Open Carry Page 3

Started by Monophobia June 27th, 2014 10:45 PM
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Well, really, the statement would still be true, depending on the amendment. The U.S. is so stuck on how "perfect" the Bill of Rights is, or even the Constitution, that even if it seems out of context in this day and age, they refuse to change anything big (such as the second amendment). It's ridiculous, really. This isn't the 1700's. A lot of things from back then don't apply anymore.
No, it's not true.

The point I was trying to make is that it's ridiculous to make a statement like "This isn't the 1700's" or even "the founding fathers never forsaw [insert personal inconvenience here], so this should no longer apply." It's called "the Bill of Rights" for a reason. The first amendment is the right to free speech, to petition the government, the freedom of or from religion, and the right of free assembly. The fourth amendment is protection against unreasonable searches and seizures and that a warrant is required and must be supported by probable cause. These are agreed to be fundamental human rights.

My point was when you apply the logic of "it was written 200 years ago and is therefore obsolete" to these two amendments, it makes you look like a fascist and the same holds true with the second amendment, regardless of what gun-grabbers tell people. Rights should not disappear because of technological improvments or because it inconveniences some people. Otherwise, they're not rights, they're just priviledges that the government can take away at the drop of a hat and viewing them as nothing more than priviledges paves way for government to get away with so much BS it's sickening.

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From the Mexican constitution:

"Article 10. The inhabitants of the United Mexican States have the right to possess arms within their domicile, for their safety and legitimate defense, except those forbidden by Federal Law and those reserved for the exclusive use of the Army, Militia, Air Force and National Guard. Federal law shall provide in what cases, conditions, under what requirements and in which places inhabitants shall be authorized to bear arms."
Gun rights are not consider fundamental human rights. Compared to Mexicans, I'd have to say that American gun owners whine too much when it comes to regulations.

Oryx

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No, it's not true.

The point I was trying to make is that it's ridiculous to make a statement like "This isn't the 1700's" or even "the founding fathers never forsaw [insert personal inconvenience here], so this should no longer apply." It's called "the Bill of Rights" for a reason. The first amendment is the right to free speech, to petition the government, the freedom of or from religion, and the right of free assembly. The fourth amendment is protection against unreasonable searches and seizures and that a warrant is required and must be supported by probable cause. These are agreed to be fundamental human rights.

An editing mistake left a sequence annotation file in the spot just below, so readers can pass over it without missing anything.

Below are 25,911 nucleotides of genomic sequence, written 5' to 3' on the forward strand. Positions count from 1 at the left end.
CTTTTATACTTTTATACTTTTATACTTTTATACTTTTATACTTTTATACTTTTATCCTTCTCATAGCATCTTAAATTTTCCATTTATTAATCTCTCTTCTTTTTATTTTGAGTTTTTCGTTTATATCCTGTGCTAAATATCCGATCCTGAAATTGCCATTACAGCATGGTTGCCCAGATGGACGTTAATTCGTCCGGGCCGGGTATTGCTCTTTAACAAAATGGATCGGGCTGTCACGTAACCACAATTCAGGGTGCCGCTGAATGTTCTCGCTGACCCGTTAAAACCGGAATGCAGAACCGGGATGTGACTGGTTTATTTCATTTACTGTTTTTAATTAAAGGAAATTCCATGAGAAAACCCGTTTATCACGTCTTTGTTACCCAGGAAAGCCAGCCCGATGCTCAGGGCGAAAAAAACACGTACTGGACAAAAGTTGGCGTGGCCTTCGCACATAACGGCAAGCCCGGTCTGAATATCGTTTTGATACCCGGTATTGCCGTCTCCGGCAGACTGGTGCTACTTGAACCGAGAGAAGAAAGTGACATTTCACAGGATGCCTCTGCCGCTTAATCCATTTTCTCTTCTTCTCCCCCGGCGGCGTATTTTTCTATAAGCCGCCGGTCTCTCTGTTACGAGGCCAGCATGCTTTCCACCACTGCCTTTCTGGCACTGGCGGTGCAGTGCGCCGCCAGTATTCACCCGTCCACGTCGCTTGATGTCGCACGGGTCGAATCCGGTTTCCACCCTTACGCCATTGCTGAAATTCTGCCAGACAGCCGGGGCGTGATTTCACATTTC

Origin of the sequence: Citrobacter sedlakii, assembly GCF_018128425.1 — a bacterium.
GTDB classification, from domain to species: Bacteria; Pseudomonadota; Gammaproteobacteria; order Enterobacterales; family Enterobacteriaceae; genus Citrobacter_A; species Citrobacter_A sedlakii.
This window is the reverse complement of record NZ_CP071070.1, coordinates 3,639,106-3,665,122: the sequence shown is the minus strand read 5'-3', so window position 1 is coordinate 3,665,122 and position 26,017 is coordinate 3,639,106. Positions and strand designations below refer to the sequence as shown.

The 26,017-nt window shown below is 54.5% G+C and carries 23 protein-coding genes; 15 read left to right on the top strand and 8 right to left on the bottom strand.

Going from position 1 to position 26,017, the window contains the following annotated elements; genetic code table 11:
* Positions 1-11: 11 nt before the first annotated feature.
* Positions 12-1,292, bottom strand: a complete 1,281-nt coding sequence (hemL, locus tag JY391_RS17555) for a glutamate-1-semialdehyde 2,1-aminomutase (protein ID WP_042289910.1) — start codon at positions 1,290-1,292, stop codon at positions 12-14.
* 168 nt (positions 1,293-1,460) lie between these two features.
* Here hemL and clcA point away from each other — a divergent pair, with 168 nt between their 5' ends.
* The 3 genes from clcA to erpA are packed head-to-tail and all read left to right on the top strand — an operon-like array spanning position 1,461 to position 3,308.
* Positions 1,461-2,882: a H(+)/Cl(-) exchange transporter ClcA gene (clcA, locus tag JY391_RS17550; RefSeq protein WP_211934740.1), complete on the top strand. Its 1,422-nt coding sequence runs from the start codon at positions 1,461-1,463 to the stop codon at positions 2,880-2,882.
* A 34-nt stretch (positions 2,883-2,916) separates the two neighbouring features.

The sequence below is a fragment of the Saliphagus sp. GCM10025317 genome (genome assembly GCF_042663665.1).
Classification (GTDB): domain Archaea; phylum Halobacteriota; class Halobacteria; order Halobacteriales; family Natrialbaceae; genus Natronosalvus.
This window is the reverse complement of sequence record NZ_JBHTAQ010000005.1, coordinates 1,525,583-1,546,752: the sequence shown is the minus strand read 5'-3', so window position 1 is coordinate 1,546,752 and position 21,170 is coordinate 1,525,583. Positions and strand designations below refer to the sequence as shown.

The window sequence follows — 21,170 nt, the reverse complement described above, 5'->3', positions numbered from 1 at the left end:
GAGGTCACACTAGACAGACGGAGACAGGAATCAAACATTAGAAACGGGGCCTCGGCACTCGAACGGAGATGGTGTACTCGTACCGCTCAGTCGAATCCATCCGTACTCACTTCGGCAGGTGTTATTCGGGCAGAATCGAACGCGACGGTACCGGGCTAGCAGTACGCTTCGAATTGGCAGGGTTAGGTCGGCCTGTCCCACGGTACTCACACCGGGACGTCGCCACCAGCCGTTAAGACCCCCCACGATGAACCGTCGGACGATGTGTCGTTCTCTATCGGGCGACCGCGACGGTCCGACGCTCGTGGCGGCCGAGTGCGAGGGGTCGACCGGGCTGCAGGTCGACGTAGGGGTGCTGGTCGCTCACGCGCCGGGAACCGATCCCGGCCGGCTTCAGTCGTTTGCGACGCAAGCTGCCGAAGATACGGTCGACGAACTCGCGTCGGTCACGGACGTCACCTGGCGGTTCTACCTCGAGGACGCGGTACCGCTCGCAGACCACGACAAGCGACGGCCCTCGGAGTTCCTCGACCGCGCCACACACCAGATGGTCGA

My point was when you apply the logic of "it was written 200 years ago and is therefore obsolete" to these two amendments, it makes you look like a fascist and the same holds true with the second amendment, regardless of what gun-grabbers tell people. Rights should not disappear because of technological improvments or because it inconveniences some people. Otherwise, they're not rights, they're just priviledges that the government can take away at the drop of a hat and viewing them as nothing more than priviledges paves way for government to get away with so much BS it's sickening.
Honestly, I think it was a massive mistake on the part of the founding fathers to include references to technology in the Bill of Rights - because guns are technology. It's like the Georgia law from 1970 that said sending unsolicited sexual pictures is a felony unless the envelope has a warning on it - then a man who sent an unsolicited sexual picture to a woman through text got off because text messaging has no envelope or container (source, nsfw). They didn't anticipate that things will change in the future and technology may not be what they expected. This is why the other amendments are different, because the others don't mention technology, just sweeping rights that can be applied in various way in various times.